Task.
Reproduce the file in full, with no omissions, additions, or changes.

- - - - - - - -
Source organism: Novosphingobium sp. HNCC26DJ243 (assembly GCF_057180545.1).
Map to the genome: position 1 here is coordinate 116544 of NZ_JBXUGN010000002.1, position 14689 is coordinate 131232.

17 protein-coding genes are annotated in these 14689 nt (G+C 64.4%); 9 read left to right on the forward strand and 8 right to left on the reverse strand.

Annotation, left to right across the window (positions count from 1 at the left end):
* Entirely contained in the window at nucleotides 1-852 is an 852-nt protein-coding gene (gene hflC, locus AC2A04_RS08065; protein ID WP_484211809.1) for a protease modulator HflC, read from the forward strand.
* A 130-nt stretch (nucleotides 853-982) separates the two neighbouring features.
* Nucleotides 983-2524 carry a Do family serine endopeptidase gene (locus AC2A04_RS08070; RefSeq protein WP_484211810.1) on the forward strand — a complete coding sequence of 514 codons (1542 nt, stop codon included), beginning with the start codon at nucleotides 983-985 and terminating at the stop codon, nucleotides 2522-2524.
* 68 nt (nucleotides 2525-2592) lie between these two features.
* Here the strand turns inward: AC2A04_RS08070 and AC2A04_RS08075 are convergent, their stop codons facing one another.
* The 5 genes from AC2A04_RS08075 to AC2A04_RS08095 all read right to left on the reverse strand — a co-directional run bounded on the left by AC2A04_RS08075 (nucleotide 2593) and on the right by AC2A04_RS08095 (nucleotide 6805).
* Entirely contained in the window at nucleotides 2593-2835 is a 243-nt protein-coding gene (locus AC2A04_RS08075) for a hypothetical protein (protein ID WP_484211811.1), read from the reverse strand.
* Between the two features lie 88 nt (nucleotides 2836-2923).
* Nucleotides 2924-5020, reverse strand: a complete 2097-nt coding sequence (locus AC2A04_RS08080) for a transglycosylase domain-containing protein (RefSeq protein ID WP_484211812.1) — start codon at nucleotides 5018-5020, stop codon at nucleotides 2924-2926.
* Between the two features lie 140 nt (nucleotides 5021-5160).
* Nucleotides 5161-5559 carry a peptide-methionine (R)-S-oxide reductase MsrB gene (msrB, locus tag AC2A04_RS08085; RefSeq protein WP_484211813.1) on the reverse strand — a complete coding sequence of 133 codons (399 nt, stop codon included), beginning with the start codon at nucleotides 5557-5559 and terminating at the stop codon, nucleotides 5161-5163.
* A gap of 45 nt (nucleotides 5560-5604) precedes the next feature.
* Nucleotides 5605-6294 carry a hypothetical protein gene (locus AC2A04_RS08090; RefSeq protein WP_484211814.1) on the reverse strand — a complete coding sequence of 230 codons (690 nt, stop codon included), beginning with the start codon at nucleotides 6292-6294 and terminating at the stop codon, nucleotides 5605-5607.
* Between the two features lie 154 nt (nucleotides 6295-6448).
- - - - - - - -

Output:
Source organism: Novosphingobium sp. HNCC26DJ243 (assembly GCF_057180545.1).
Map to the genome: position 1 here is coordinate 116544 of NZ_JBXUGN010000002.1, position 14689 is coordinate 131232.

17 protein-coding genes are annotated in these 14689 nt (G+C 64.4%); 9 read left to right on the forward strand and 8 right to left on the reverse strand.

Annotation, left to right across the window (positions count from 1 at the left end):
* Entirely contained in the window at nucleotides 1-852 is an 852-nt protein-coding gene (gene hflC, locus AC2A04_RS08065; protein ID WP_484211809.1) for a protease modulator HflC, read from the forward strand.
* A 130-nt stretch (nucleotides 853-982) separates the two neighbouring features.
* Nucleotides 983-2524 carry a Do family serine endopeptidase gene (locus AC2A04_RS08070; RefSeq protein WP_484211810.1) on the forward strand — a complete coding sequence of 514 codons (1542 nt, stop codon included), beginning with the start codon at nucleotides 983-985 and terminating at the stop codon, nucleotides 2522-2524.
* 68 nt (nucleotides 2525-2592) lie between these two features.
* Here the strand turns inward: AC2A04_RS08070 and AC2A04_RS08075 are convergent, their stop codons facing one another.
* The 5 genes from AC2A04_RS08075 to AC2A04_RS08095 all read right to left on the reverse strand — a co-directional run bounded on the left by AC2A04_RS08075 (nucleotide 2593) and on the right by AC2A04_RS08095 (nucleotide 6805).
* Entirely contained in the window at nucleotides 2593-2835 is a 243-nt protein-coding gene (locus AC2A04_RS08075) for a hypothetical protein (protein ID WP_484211811.1), read from the reverse strand.
* Between the two features lie 88 nt (nucleotides 2836-2923).
* Nucleotides 2924-5020, reverse strand: a complete 2097-nt coding sequence (locus AC2A04_RS08080) for a transglycosylase domain-containing protein (RefSeq protein ID WP_484211812.1) — start codon at nucleotides 5018-5020, stop codon at nucleotides 2924-2926.
* Between the two features lie 140 nt (nucleotides 5021-5160).
* Nucleotides 5161-5559 carry a peptide-methionine (R)-S-oxide reductase MsrB gene (msrB, locus tag AC2A04_RS08085; RefSeq protein WP_484211813.1) on the reverse strand — a complete coding sequence of 133 codons (399 nt, stop codon included), beginning with the start codon at nucleotides 5557-5559 and terminating at the stop codon, nucleotides 5161-5163.
* A gap of 45 nt (nucleotides 5560-5604) precedes the next feature.
* Nucleotides 5605-6294 carry a hypothetical protein gene (locus AC2A04_RS08090; RefSeq protein WP_484211814.1) on the reverse strand — a complete coding sequence of 230 codons (690 nt, stop codon included), beginning with the start codon at nucleotides 6292-6294 and terminating at the stop codon, nucleotides 5605-5607.
* Between the two features lie 154 nt (nucleotides 6295-6448).